Fig 3. Penetrance and expressivity of a par-2 temperature sensitive mutation.

(A) At the two-cell stage, par-2(or640 ts) embryos exposed to the restrictive temperature in a long upshift (4hrs) or in a short upshift begun at least 9min before pronuclear migration exhibit substantial loss of asymmetry. The range of ratio values for wild type embryos is highlighted in green. (B) Two-cell par-2(or640 ts) embryo with extreme loss of asymmetry (ratio = 0.91). (C) Two-cell par-2(or640 ts) embryo with intermediate loss of asymmetry (ratio = 0.81). (D) Wild type embryo (ratio = 0.64). (E) In the transition from two to four cells, embryos upshifted 10min or more before pronuclear migration show complete synchrony in the timing of the division of AB and P1 cells, whereas those upshifted later more often show an intermediate time interval between cell divisions. In both plots, long upshift points were jittered on the x-axis for visualization, and x’s indicate embryos that were processed without the use of the temperature control device. The horizontal lines indicate average phenotype values for embryos processed with (solid) or without (dashed) the device, over their shared ranges.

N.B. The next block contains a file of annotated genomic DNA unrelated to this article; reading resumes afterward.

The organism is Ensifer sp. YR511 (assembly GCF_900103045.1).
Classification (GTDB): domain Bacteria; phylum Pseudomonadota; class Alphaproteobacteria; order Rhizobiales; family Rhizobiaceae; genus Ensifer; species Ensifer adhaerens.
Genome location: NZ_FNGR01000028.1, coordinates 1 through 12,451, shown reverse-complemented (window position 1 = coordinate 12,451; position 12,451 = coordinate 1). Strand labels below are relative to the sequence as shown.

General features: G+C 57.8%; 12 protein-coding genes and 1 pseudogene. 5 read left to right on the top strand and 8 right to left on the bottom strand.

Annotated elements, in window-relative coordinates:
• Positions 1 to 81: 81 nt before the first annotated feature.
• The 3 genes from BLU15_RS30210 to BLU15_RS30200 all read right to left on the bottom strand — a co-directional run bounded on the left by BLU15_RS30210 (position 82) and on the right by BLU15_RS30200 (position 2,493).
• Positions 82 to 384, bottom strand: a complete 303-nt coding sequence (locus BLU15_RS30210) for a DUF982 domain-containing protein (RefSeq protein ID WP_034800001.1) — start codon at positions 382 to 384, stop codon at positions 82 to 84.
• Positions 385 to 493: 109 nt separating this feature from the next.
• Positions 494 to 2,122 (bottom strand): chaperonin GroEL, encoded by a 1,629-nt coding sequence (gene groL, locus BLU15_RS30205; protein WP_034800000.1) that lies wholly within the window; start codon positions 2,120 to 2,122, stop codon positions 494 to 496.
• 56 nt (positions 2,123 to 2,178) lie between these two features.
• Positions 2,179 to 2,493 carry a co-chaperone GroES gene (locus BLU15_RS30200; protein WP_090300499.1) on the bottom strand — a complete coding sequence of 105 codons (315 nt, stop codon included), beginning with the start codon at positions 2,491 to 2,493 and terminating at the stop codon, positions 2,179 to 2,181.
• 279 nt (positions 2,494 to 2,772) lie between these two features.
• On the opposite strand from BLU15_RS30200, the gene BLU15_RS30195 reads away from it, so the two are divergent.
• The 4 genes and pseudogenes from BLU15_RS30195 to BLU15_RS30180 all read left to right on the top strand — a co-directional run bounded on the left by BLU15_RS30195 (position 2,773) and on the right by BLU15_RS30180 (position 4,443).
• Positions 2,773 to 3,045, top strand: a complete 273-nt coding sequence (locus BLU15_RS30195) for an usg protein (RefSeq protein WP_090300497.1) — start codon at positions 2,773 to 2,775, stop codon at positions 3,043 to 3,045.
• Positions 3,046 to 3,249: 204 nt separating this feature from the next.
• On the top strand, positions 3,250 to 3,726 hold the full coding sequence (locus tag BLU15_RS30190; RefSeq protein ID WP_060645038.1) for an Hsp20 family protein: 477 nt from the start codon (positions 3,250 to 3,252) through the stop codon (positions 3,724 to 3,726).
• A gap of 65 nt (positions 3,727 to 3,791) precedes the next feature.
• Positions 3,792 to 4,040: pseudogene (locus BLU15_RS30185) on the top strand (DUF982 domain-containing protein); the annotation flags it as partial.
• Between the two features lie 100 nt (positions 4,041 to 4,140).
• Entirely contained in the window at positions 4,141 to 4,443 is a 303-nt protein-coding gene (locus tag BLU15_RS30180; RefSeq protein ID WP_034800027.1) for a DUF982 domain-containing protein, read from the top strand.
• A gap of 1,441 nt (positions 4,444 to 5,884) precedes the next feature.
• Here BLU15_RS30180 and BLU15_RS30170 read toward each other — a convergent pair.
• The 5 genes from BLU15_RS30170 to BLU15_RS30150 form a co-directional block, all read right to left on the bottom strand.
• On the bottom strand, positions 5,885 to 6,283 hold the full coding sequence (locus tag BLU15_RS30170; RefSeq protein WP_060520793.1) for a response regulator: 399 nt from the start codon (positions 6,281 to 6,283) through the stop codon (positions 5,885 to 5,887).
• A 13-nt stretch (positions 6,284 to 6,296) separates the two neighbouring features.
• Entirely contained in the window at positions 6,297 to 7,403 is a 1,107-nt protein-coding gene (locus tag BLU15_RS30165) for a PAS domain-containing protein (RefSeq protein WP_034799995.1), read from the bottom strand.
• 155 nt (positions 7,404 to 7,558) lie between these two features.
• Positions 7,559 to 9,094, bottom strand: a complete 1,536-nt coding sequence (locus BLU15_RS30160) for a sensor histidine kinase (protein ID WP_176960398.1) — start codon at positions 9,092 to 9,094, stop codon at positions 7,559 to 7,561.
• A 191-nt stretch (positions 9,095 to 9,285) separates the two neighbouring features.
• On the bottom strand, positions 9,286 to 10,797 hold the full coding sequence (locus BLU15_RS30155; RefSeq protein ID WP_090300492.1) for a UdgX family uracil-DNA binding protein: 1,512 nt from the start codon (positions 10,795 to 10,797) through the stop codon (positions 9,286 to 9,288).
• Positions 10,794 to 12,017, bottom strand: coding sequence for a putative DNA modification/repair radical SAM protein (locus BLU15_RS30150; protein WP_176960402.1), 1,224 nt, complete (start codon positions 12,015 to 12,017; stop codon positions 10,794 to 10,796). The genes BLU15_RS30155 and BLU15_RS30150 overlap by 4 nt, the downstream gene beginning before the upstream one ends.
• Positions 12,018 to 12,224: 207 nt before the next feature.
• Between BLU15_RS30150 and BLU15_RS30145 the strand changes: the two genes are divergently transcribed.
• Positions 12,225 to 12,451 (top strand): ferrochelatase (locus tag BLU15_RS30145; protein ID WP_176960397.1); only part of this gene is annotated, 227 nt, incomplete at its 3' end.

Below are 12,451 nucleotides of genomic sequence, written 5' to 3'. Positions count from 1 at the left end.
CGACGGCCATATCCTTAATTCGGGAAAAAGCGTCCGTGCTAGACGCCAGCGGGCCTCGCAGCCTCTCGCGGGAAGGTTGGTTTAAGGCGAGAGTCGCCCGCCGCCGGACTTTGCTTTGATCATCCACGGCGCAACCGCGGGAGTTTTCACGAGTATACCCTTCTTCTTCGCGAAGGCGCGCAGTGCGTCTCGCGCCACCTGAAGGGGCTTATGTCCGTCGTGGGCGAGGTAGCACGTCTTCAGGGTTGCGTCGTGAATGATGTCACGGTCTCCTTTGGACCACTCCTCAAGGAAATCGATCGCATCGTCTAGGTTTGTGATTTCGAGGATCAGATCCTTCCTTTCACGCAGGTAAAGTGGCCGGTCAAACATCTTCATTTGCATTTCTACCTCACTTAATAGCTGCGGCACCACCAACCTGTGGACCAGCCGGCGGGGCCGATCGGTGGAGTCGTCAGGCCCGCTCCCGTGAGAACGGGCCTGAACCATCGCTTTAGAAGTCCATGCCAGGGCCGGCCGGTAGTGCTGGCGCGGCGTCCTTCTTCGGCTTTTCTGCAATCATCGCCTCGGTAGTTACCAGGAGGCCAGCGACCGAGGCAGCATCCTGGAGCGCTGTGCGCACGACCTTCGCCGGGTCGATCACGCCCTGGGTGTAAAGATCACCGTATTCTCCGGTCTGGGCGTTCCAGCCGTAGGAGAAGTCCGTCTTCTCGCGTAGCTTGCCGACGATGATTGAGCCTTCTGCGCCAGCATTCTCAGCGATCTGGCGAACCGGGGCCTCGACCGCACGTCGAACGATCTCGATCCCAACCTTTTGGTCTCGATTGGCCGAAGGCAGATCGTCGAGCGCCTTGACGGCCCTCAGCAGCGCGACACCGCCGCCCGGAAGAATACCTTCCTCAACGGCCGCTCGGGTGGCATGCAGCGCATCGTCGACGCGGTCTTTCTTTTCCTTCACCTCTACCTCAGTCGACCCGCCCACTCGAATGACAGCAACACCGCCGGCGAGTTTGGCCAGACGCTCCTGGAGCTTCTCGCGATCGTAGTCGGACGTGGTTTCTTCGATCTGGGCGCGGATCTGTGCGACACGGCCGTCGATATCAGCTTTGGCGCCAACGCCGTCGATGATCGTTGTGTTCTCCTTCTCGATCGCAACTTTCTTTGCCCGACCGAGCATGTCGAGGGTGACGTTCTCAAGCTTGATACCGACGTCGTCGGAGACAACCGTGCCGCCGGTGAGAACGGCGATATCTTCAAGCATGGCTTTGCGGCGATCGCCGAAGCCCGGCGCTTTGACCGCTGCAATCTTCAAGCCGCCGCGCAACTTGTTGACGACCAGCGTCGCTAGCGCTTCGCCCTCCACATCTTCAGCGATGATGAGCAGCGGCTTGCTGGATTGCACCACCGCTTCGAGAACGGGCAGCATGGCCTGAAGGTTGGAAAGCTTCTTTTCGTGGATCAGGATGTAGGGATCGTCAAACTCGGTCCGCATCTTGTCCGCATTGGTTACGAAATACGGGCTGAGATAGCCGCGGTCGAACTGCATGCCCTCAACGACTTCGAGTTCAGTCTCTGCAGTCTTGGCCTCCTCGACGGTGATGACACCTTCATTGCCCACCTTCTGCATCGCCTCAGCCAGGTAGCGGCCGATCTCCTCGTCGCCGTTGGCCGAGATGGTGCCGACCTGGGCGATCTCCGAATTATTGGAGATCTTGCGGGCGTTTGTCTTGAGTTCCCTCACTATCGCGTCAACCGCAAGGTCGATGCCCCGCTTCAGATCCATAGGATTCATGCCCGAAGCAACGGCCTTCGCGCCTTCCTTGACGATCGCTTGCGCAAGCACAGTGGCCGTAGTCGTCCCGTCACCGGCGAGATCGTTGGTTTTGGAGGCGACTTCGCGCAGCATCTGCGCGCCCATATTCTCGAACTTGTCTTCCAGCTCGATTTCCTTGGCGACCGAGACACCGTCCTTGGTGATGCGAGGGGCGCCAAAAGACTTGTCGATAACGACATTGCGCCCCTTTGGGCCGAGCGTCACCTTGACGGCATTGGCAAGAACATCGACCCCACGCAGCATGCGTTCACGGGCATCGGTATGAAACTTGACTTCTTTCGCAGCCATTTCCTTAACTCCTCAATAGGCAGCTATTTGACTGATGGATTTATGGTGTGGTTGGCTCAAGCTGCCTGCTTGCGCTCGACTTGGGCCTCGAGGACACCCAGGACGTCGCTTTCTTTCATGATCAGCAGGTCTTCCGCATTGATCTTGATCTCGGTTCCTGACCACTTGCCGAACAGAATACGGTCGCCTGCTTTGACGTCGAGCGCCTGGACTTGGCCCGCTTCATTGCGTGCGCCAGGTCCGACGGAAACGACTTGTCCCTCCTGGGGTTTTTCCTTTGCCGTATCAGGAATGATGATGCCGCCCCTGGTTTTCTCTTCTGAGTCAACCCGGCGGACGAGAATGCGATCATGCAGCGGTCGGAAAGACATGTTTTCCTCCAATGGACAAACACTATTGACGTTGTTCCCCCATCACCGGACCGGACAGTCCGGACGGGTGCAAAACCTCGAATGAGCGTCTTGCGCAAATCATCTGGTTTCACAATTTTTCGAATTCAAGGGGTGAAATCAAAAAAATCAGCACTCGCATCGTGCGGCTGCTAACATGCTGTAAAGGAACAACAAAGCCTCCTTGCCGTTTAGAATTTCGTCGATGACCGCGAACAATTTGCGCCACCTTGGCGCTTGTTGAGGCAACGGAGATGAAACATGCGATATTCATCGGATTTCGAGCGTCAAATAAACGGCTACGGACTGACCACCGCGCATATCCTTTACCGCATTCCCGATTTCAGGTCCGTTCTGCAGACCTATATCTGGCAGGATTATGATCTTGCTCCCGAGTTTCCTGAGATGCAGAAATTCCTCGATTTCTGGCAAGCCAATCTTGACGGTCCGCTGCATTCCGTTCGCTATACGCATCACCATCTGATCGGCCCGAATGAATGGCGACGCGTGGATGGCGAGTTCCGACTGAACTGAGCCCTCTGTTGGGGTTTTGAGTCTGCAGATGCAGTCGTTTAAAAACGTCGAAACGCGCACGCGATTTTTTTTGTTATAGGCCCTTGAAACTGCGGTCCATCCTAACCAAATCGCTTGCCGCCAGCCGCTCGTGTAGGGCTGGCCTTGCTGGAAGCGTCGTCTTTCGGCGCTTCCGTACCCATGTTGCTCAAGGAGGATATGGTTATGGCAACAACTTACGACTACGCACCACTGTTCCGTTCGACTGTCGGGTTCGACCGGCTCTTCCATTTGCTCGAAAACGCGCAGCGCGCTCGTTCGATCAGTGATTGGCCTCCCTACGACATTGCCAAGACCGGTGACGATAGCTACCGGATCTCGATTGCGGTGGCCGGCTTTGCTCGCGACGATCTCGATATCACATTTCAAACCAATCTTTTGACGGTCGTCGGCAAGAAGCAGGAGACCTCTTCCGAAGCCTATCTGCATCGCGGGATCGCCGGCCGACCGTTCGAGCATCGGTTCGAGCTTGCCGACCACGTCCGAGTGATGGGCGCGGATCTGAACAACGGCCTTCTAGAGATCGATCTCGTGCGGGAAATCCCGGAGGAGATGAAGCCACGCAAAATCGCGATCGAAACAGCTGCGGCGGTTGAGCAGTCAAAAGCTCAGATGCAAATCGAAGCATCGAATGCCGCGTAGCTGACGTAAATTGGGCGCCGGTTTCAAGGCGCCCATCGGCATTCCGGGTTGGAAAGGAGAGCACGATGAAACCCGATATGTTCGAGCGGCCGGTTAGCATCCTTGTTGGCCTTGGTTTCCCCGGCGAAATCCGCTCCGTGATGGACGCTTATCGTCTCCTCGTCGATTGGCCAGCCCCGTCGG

Compared to embryos processed with the temperature control device, embryos processed without the device exhibited reduced penetrance of the mutant phenotype (Fig 3). At the two-cell stage, this effect was modest and non-significant (average two-cell ratio with the device = 0.76, ave without = 0.72, t = 1.26, df = 19, p = 0.11), though it is possible that a larger sample size and inclusion of embryos shifted to the restrictive temperature earlier in development might have amplified the difference. However, excluding the device substantially affected penetrance of the second phenotype, with some embryos showing wild type asynchrony (average time between cell divisions with the device = 52.0 seconds, ave without = 83.3, t = 3.14, df = 19, p<0.01). We conclude that the timing of the incidental exposure to non-restrictive temperature, several minutes before the division from two to four cells, explains the difference in penetrance over developmental time.

In both of the par-2 phenotypes we examined, we observed a roughly stepwise pattern, in which embryos show either extreme or intermediate loss of asymmetry/asynchrony, determined by a timepoint about 9-10min before pronuclear migration. Additional observations may be needed to confirm whether this phenomenon is discrete, or if the traits are actually continuous. Overall, we draw two conclusions from these results: that improved control of the thermal micro-environment can substantially improve phenotypic penetrance, and that the par-2(or640 ts) allele is indeed fast-acting.

Caenorhabditis species show variable thermal ceilings